The free rider problem
There’s one more hurdle when it comes to pulling off a successful boycott – consumers are easily discouraged by the fact that their actions alone have a negligible impact on firms’ behaviour. Boycotts require collective action, and consumers prefer to contribute only when necessary. If a boycott already looks likely to succeed, consumers have an incentive to free ride and continue buying the firm’s product. In doing so, consumers get the best of both worlds – they are free to consume their preferred product as well as reap the benefits of the firm’s positive change. However, boycotts fail to induce change when large numbers of consumers adopt this attitude. Interestingly, signs of an effective boycott, such as high social media traffic, can have the unintended effect of causing complacency.
The firm’s perspective
What should a firm do when once-reliable customers threaten to walk out on them? Remember, it is often in the interest of firms to maintain the status quo, since changes such as manufacturing overhauls can be costly. Vulnerable firms, such as small businesses and those in highly competitive markets, may be more likely to succumb to boycott pressure.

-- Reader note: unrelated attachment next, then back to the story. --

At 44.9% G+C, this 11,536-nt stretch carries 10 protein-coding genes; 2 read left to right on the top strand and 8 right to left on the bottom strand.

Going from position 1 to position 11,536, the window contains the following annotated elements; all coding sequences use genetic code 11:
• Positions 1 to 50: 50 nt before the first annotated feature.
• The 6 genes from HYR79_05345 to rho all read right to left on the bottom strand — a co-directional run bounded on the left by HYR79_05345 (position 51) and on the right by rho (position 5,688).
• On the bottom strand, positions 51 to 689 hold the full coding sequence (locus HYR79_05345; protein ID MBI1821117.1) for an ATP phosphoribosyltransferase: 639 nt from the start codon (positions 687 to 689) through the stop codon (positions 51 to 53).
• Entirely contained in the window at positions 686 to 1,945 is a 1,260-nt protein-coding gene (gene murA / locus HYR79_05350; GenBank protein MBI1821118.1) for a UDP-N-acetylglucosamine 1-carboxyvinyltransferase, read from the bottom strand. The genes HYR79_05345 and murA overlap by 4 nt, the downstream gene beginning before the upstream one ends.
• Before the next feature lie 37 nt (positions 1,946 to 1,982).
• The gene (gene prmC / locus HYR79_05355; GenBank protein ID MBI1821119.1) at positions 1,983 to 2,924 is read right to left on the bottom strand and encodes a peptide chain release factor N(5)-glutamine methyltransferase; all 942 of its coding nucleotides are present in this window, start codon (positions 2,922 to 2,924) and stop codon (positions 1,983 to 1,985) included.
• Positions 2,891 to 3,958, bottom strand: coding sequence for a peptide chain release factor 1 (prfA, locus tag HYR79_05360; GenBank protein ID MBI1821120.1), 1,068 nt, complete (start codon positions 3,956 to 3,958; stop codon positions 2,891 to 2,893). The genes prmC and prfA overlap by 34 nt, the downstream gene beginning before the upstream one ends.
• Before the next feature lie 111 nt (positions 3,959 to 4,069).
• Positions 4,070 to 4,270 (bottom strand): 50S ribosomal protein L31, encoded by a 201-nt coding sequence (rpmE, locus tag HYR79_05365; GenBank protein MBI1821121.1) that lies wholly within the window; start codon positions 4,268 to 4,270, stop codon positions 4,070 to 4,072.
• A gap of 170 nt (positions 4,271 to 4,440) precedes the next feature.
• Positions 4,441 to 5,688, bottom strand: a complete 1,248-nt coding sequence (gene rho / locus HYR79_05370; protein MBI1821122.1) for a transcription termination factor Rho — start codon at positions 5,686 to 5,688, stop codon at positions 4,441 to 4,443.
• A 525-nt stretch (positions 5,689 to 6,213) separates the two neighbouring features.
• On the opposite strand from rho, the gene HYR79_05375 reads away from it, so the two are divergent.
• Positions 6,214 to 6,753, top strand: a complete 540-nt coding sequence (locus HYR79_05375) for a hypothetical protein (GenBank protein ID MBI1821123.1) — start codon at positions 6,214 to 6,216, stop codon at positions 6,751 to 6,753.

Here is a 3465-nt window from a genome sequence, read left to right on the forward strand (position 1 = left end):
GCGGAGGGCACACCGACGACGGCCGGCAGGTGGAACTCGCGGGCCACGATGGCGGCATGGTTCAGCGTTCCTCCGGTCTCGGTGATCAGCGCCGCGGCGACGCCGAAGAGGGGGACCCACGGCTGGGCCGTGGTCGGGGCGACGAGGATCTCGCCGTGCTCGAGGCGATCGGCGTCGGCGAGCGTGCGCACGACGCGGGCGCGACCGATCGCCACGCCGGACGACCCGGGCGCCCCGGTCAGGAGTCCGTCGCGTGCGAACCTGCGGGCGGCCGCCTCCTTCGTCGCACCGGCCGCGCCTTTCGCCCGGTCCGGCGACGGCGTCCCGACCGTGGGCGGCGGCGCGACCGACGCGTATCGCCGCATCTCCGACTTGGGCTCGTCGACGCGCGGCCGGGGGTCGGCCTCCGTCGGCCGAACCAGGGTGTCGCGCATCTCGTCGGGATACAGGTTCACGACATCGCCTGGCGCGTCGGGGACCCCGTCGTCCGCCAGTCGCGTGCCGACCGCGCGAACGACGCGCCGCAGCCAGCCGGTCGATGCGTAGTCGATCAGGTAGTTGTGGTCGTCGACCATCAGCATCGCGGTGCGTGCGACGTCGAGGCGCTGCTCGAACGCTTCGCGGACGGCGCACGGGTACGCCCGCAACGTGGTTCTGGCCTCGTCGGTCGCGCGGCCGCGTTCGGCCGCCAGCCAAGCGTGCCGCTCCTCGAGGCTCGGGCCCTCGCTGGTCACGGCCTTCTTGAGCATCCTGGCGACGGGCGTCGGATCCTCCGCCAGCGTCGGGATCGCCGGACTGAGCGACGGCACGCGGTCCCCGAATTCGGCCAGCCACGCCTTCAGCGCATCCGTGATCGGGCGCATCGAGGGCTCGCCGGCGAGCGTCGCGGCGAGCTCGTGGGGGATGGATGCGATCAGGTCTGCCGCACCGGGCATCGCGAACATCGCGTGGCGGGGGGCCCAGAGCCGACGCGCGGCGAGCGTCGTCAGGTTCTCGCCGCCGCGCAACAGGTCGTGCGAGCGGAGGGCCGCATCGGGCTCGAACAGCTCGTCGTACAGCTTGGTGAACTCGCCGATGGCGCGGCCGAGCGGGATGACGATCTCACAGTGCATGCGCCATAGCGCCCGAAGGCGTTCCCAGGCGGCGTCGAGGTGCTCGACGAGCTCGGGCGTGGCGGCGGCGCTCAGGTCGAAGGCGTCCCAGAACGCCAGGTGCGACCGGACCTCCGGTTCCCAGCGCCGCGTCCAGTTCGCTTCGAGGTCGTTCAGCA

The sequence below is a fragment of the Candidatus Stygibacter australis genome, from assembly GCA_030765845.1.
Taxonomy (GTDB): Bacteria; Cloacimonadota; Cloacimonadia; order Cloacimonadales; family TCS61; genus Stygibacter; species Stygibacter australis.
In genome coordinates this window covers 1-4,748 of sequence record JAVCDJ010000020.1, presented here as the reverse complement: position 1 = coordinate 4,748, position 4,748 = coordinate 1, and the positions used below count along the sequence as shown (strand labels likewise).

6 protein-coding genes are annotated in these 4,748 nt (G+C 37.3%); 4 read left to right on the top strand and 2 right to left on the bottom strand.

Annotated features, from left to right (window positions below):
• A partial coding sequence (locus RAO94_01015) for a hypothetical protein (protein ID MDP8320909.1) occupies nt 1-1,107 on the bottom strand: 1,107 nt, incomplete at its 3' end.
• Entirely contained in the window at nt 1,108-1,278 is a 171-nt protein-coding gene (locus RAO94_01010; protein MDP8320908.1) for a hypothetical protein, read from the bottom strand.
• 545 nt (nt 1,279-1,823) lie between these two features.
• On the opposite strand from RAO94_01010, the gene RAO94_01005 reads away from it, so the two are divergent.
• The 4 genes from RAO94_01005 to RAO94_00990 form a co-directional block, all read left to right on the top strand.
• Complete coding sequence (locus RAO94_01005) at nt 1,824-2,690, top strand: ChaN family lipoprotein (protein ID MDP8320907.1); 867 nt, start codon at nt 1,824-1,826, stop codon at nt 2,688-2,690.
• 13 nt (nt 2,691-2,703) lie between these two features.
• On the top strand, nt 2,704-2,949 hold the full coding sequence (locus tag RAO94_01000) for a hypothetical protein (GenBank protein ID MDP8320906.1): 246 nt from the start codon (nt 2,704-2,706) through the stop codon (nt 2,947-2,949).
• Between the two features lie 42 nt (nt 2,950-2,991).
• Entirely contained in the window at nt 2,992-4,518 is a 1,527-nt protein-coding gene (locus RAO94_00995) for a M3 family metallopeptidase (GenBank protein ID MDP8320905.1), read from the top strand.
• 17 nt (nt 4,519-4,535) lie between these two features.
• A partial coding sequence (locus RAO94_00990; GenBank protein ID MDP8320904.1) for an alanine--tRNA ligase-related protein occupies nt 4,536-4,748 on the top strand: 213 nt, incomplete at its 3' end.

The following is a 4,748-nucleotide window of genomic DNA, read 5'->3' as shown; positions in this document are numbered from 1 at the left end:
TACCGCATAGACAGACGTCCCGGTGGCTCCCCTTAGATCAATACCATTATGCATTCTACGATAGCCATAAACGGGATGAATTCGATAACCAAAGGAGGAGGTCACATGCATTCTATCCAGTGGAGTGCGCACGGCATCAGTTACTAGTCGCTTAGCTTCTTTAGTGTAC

Sometimes, the optimal decision for a firm could be to just weather the storm. Boycotts lacking a clearly defined purpose do not tend to last very long, as consumers end up forgiving the firm or forgetting what all the fuss was about. Furthermore, when boycotts revolve around a polarising topic, firms could risk alienating more consumers by switching sides.
Boycotts can often be thought of as a war of attrition between the firm and its consumers.4 Both players incur greater losses the longer the boycott stretches out for, but conceding is even less desirable. The key question is, who will give in first?
 Wendling, M. (2017, January 30). Why are Trump opponents deleting their Uber accounts? BBC News. Retrieved from http://www.bbc.com/news/blogs-trending-38798158
 Close, K. (2016, November 18). The Grab Your Wallet Movement Wants People to Boycott Donald Trump-Affiliated Retailers. Money. Retrieved from http://time.com/money/4575523/grab-your-wallet-anti-trump-boycott
 Trau, R. & Shao, J. (2016, April 21). The real cost of Telstra’s backflip on marriage equality. The Conversation. Retrieved from https://theconversation.com/the-real-cost-of-telstras-backflip-on-marriage-equality-57970
 Delacote, P. (2009). On the sources of consumer boycotts ineffectiveness. The Journal of Environment & Development, 18(3), 306-322.
 Severson, K. (2012, July 25). Chick-fil-A Thrust Back Into Spotlight on Gay Rights. The New York Times. Retrieved from http://www.nytimes.com/2012/07/26/us/gay-rights-uproar-over-chick-fil-a-widens.html
 John, A. & Klein, J. (2003). The Boycott Puzzle: Consumer Motivations for Purchase Sacrifice. Management Science, 49(9), 1196-1209.